Smoked from Carolina, Valvano gets TV chance

Phil Jackman

November 23, 1990|By Phil Jackman

The TV Repairman: OH-OH, TIME to drag out, dust off and recycle our righteous indignation sentiments as Jim Valvano launches into his career as an analyst on college hoops.

Recall, Coach V departed North Carolina State, his tail feathers all but in flames, when he was hired by ABC to do what he does best: talk. One would think he had been hired to head a religious sect in Guyana.

Valvano was pilloried, if not worse. Tomorrow, V makes his debut, not on ABC but for its stepson, ESPN, and he'll be calling the LSU-Villanova game. He does good, hey, a star is born. Remember, gang, that's show biz.

* Nick Faldo, in typical Brit fashion, takes the Skins Game down to its basics: "Yes, well, the skill is taken away from the game [of golf], and it comes down to good luck and, mostly, timing. But. . ."

And it's that element of the competition playing on ABC Saturday and Sunday afternoons beginning at 3:30 that the so-called "Iceman" of the PGA Tour wouldn't miss for a moment.

"Let's face it," says the Englishman adjudged to be the best golfer in the world at present, "if it was just a 72-hole event week after week, that would be boring. This gives all the people who play skins for $20 or whatever a chance to see what our choking price is."

At the same time, Faldo is aware, "I could shoot a 66 and not win a skin. And that would be embarrassing. It's the guy who sneaks along who's dangerous. He gets in there, drops a long putt and we're all there wondering what happened."

dTC It's certainly worth a watch if you've never indulged.

* Fortunately, the viewing audience is more sophisticated tha some of the rubes who expert the upcoming sports offerings on the tube. Example: Detroit and Denver matching 3-7 records on NBC's Turkey Day clash yesterday.

Similar records screamed that this would be a goodie and highl competitive, but since they aren't involved in the bidding for playoff spots (ugh!), a bummer. It was a fine game, which, after all, is all a person cat-napping in front of the set is concerned about.

* The NFL pre-game shows, in their own best interests and otheir own free will, should deep-six any story that goes beyond two or three airings. The never-ending Lisa Olson and Dexter Manley sagas, for instance.

* CBS analyst Merlin Olsen's Thanksgiving memory: "I have five sisters and three brothers, and there are 44 grandchildren and 14 great-grandchildren. Last year, I called my mom and asked if it was a busy day. She said, 'No, we had some of the family over for dinner.' I asked how many and she said, 'About 35.' "

* FNN Sports took the bother to have ex-UPI sports editor Jack Griffin, in effect, knock the writers' and sportscasters' AP college football poll while extolling the virtue of UPI's coaches' poll. Jack indicated that the coaches are always beyond reproach with their vote. Yeah. Earlier this season, Nebraska athletic director Bob Devaney blistered the Big Eight coaches for not sticking together and boosting their own.

* Bad mistake in New York the other night. In hopes of placating all fans, MSG Network split-screen a Rangers hockey game and a match from the Virginia Slims tennis tournament and both crowds are still yelping.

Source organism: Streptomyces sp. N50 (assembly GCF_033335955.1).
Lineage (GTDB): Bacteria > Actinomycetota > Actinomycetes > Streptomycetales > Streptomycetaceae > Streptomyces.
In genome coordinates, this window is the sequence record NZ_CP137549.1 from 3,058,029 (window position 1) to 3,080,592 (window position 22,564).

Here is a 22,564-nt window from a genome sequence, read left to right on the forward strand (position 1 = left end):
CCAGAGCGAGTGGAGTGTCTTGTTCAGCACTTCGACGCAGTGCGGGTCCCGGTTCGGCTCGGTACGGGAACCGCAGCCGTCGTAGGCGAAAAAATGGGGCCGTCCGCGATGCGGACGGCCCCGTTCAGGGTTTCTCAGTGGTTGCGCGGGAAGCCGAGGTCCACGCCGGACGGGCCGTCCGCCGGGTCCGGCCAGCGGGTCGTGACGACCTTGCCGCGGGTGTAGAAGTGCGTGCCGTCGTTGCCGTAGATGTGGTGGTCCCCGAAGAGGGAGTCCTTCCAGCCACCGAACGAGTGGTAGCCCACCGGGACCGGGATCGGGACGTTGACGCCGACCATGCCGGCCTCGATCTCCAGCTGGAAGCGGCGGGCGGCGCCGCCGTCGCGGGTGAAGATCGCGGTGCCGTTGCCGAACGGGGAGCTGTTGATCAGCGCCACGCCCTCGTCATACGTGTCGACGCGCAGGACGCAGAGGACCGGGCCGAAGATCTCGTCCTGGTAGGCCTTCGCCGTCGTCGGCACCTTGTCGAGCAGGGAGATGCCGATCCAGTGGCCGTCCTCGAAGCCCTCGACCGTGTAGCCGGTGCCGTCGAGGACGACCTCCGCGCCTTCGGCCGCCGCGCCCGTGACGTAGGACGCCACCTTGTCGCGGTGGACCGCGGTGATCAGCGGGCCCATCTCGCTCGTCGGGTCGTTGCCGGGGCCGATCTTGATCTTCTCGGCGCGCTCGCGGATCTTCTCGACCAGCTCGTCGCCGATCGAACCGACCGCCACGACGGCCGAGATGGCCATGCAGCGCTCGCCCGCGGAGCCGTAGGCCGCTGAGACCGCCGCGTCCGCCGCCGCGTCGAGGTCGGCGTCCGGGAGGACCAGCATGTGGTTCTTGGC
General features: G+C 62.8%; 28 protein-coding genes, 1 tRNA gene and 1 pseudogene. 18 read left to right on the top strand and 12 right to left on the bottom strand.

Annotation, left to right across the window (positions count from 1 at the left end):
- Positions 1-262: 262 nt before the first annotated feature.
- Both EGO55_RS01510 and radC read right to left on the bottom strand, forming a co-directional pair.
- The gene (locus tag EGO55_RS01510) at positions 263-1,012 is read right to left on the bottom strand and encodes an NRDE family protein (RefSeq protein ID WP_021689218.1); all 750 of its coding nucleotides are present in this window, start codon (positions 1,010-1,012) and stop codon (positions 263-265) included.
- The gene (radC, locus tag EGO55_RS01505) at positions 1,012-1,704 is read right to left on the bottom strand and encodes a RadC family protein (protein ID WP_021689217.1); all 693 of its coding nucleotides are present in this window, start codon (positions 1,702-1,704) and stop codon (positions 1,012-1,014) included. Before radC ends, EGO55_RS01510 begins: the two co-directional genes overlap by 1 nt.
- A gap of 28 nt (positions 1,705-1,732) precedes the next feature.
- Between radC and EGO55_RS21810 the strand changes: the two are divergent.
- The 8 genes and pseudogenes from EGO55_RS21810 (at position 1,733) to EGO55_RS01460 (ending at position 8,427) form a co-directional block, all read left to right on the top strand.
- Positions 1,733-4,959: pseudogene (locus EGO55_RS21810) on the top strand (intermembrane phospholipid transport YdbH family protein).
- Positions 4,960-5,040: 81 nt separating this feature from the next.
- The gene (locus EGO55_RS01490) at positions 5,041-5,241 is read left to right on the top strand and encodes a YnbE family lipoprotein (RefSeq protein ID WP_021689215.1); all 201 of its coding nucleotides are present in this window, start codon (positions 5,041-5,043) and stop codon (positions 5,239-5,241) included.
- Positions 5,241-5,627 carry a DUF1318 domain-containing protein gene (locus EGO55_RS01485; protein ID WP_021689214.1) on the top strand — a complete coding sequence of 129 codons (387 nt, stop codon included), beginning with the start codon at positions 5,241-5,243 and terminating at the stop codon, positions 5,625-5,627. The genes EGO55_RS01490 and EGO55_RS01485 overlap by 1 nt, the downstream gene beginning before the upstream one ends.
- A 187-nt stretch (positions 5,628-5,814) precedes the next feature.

* Bill Ripken obviously knows more than second base. The No. 1 Oriole wrassling fan will be a guest on Larry Katz's show covering the grunt 'n' groaners today at 5 p.m. on WCBM.

* Speaking of the atomic drop set: As expected, Hulk Hogan and Ultimate Warrior were the ultimate survivors in last night's Survivor Series pay-per-view extravaganza. The WWF cast will move back to the network ring tonight (10 o'clock, Ch. 2).

* NFL Films has won 40 Emmys and now bumbling commissioner Paul Tagliabue wants the league to have more control over the way the outfit does things?

* Why does the media in general, and TV in particular, feel it'necessary to give publicity to some radio disc jockey when he sets up housekeeping atop a stadium scoreboard until the home team wins. Actually, they should be passing the hat to get the guy some help.

* USA Network had a sensational wrap-up piece for its just-concluded 41-week boxing series and featured was Vincent Pettway, landing a honey of a hook on referee Frank Capuccino's face. . . best punch Vince has landed in two years.

* Channel 13 needs a lot of work on its pro football highlightpackage Sunday nights. Crowd shots, end zone hijinks and coaches walking off the field aren't making it. And Chris Ely's constantly apologizing for tape not showing up to illustrate his words is weak, too.

* Memo to Evander Holyfield-George Foreman fight publicists: Five months of Big George talking about how much he likes to eat?

* ESPN is putting the finishing touches on a 45-minute video detailing "The Life and Times of Secretariat," selling for $40 (another gulp).

* Now we know why "Mr. Wonderful," Jim Palmer, didn't call a full-scale press conference to discuss his comeback plans: He was only getting a jump on April Fool's Day. When Jimbo was a kid, was he the lad who cried wolf all the time?

* Pam Shriver, commenting on ABC's coverage of the men's ATP tennis championship from Germany last Sunday, showed aptitude for the work. Of course, we in Baltimore wouldn't know that because Channel 13 decided to go for a "Star Trek" movie.

* Oh, by the way, before ABC Sports hired Valvano as a basketball commentator, ABC News broke the story about the strange goings-on in the Wolfpack program. It's a time-honored verity with the networks: Never let your left hand know what your right hand is doing.

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